Effects of Differential Pressure Sensor Gauge-Lines and Measurement Accuracy on Low Pressure EGR Estimation Error in SI Engines 2017-01-0531
Low Pressure (LP) Exhaust Gas Recirculation (EGR) promises fuel economy benefits at high loads in turbocharged SI engines as it allows better combustion phasing and reduces the need for fuel enrichment. Precise estimation and control of in-cylinder EGR concentration is crucial to avoiding misfire. Unfortunately, EGR flow rate estimation using an orifice model based on the EGR valve ΔP measurement can be challenging given pressure pulsations, flow reversal and the inherently low pressure differentials across the EGR valve. Using a GT-Power model of a 1.6 L GDI turbocharged engine with LP-EGR, this study investigates the effects of the ΔP sensor gauge-line lengths and measurement noise on LP-EGR estimation accuracy. Gauge-lines can be necessary to protect the ΔP sensor from high exhaust temperatures, but unfortunately can produce acoustic resonance and distort the ΔP signal measured by the sensor. With 30 cm gauge-lines, the lower bound on EGR valve ΔP required to maintain the EGR estimation error within ±1% increases from 4 to 10 kPa which is detrimental to engine efficiency. This paper proposes an extension of a lumped parameter model to correct for the gauge-line distortion of the ΔP signal. This correction lowers the ΔP bound back to 4 kPa. Low pass filtering is required before the differentiation of the noisy ΔP signal within the lumped parameter modeling. Filtering with the appropriate cut-off frequency maintains the ΔP lower bound despite the gauge-lines. Furthermore, a ΔP sensor with the appropriate response mimics the flow inertial lag, and further reduces the ΔP bound to 1, 1.7 and 3 kPa for ΔP sensor accuracies of ±0.1, ±0.25 and ±0.5 kPa respectively.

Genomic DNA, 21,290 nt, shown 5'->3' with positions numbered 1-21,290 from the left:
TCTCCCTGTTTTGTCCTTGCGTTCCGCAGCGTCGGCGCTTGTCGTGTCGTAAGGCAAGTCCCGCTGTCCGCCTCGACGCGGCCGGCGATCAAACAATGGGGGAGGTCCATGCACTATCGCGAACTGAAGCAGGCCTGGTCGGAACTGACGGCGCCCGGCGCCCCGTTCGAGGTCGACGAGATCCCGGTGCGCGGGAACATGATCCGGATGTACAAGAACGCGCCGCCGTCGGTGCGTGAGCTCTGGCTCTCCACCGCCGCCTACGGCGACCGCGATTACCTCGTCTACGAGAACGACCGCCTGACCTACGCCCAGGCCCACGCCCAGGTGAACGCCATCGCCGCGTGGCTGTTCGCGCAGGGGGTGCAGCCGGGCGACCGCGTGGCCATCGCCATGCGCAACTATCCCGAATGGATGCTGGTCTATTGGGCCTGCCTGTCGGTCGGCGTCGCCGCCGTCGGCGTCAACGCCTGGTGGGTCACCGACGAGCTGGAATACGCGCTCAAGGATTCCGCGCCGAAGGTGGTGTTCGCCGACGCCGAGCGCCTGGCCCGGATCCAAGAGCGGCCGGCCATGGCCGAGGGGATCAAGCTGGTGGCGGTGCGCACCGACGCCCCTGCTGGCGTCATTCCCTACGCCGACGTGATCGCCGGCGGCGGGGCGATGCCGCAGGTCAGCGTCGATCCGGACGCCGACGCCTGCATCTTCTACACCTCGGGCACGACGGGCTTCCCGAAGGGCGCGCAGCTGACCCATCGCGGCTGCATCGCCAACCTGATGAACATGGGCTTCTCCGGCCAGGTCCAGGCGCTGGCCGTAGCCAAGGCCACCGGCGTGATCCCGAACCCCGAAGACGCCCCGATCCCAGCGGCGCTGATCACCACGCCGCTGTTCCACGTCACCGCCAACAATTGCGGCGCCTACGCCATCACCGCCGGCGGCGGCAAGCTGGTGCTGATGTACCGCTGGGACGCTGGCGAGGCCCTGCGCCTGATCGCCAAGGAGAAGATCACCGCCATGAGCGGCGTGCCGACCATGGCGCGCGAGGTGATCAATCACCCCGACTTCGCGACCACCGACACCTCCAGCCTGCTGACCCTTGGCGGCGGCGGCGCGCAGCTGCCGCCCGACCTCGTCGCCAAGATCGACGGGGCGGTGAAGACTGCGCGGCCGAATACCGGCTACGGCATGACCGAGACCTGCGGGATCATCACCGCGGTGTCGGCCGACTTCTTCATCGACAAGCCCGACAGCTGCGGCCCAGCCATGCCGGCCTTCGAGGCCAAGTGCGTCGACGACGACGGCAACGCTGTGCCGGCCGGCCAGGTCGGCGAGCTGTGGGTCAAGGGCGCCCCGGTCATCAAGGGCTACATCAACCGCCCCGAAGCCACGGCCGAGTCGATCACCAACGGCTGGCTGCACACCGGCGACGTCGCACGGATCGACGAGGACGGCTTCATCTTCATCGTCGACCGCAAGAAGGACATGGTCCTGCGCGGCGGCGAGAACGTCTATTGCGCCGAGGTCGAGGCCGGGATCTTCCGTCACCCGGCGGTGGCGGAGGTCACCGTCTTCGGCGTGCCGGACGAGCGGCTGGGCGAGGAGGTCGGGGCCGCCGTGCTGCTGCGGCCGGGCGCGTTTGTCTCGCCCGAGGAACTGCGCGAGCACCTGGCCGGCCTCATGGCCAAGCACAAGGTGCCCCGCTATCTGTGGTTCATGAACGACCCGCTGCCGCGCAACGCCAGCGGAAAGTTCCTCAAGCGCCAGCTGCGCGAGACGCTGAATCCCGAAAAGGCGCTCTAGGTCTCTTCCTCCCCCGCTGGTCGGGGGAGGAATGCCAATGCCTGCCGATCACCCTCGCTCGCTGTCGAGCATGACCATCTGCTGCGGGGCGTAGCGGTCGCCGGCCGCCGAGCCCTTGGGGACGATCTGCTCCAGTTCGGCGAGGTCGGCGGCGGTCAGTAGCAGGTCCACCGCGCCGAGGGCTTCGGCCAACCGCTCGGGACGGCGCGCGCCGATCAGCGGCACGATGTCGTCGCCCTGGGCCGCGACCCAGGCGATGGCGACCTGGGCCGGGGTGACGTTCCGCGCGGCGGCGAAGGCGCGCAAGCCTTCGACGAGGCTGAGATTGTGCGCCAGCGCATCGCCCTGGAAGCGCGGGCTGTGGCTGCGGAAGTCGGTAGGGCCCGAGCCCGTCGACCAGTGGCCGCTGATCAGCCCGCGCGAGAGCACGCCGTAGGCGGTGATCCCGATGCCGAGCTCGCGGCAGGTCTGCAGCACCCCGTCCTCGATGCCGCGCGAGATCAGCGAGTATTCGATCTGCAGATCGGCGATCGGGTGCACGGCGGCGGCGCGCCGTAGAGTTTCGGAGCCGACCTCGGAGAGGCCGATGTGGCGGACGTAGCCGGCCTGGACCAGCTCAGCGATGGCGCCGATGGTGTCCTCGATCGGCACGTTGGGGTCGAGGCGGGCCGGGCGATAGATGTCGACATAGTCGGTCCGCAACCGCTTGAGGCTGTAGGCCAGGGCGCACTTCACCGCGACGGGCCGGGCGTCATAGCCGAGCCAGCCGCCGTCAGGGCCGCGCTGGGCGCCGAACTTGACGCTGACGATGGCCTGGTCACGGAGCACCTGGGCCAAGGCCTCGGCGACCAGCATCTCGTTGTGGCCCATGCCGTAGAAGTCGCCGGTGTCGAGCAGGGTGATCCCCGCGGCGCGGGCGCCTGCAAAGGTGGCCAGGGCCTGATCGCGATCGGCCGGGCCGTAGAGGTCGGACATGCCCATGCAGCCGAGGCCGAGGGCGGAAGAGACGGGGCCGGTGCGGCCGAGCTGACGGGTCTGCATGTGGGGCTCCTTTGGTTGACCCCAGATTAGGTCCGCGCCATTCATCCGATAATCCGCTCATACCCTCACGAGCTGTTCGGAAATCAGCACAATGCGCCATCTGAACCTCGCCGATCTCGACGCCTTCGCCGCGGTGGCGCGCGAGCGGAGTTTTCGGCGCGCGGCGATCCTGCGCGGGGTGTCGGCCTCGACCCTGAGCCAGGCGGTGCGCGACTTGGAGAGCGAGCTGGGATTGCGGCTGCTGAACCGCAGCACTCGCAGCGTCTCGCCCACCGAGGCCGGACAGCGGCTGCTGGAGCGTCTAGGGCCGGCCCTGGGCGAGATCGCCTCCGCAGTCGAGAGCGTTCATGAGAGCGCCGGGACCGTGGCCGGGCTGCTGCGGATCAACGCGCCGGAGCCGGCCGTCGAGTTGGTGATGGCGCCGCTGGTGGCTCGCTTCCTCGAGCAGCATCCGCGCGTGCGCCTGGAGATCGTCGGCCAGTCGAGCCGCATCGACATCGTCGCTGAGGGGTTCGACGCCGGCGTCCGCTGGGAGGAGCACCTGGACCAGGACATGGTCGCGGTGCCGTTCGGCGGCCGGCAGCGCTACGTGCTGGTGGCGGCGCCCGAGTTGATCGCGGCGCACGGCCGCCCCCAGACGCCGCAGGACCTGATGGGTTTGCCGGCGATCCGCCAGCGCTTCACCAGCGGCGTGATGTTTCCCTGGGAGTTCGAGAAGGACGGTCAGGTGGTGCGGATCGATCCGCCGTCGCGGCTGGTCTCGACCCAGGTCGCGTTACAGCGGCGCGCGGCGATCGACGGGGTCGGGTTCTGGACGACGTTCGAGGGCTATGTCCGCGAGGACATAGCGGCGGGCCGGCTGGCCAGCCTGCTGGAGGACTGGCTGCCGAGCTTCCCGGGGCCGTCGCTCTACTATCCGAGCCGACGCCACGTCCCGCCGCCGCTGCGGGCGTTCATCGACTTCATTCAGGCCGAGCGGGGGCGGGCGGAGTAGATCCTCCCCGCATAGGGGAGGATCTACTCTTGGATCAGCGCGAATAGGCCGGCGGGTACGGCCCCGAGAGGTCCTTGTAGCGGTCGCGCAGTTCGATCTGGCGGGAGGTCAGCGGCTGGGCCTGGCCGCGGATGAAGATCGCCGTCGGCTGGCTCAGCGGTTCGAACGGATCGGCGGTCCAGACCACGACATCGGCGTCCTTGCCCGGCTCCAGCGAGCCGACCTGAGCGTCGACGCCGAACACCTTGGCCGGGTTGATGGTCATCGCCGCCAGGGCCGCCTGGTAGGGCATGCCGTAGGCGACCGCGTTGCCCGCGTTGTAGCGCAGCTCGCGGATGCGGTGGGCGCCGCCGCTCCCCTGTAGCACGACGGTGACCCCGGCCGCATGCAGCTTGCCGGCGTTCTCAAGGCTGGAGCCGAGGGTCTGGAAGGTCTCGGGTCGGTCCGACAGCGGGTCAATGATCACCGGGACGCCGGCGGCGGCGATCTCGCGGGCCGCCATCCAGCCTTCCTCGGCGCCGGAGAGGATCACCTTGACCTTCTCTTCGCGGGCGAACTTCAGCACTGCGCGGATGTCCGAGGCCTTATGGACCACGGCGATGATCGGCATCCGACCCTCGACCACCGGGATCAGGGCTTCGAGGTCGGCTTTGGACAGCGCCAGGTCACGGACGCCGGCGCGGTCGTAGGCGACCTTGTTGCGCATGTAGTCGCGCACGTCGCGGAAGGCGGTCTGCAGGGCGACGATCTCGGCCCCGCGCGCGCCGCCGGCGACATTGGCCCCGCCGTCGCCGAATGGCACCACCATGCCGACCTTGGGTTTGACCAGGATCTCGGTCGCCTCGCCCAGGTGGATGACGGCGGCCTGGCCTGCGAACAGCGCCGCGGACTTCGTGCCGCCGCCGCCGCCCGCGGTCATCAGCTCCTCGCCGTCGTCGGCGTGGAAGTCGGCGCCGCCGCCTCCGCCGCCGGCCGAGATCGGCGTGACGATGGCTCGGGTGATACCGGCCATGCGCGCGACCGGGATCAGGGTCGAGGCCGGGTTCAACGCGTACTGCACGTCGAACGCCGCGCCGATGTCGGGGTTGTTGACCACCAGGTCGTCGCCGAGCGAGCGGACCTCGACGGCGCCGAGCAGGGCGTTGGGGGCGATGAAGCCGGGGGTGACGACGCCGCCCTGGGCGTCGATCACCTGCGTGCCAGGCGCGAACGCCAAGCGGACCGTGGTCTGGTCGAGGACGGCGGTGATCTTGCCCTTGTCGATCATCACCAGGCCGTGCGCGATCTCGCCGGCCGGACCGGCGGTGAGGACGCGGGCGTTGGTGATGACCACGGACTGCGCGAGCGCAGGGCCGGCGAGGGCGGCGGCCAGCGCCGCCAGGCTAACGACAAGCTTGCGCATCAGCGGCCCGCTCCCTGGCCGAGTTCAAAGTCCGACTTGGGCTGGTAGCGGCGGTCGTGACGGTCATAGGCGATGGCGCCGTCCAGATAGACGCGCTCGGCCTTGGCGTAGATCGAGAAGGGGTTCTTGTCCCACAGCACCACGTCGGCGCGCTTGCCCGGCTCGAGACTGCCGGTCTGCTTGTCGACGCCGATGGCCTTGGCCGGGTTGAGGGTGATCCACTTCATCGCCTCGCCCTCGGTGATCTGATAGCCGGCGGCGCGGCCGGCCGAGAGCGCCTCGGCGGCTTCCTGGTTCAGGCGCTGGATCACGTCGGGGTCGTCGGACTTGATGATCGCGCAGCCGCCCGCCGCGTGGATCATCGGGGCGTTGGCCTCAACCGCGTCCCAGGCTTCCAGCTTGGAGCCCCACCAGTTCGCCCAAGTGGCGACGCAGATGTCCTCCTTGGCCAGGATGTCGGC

Citation: Kiwan, R., Stefanopoulou, A., Martz, J., Surnilla, G. et al., "Effects of Differential Pressure Sensor Gauge-Lines and Measurement Accuracy on Low Pressure EGR Estimation Error in SI Engines," SAE Technical Paper 2017-01-0531, 2017, https://doi.org/10.4271/2017-01-0531. Download Citation
Rani Kiwan, Anna Stefanopoulou, Jason Martz, Gopichandra Surnilla, Imtiaz Ali, Daniel Styles
University of Michigan, Ford Motor Company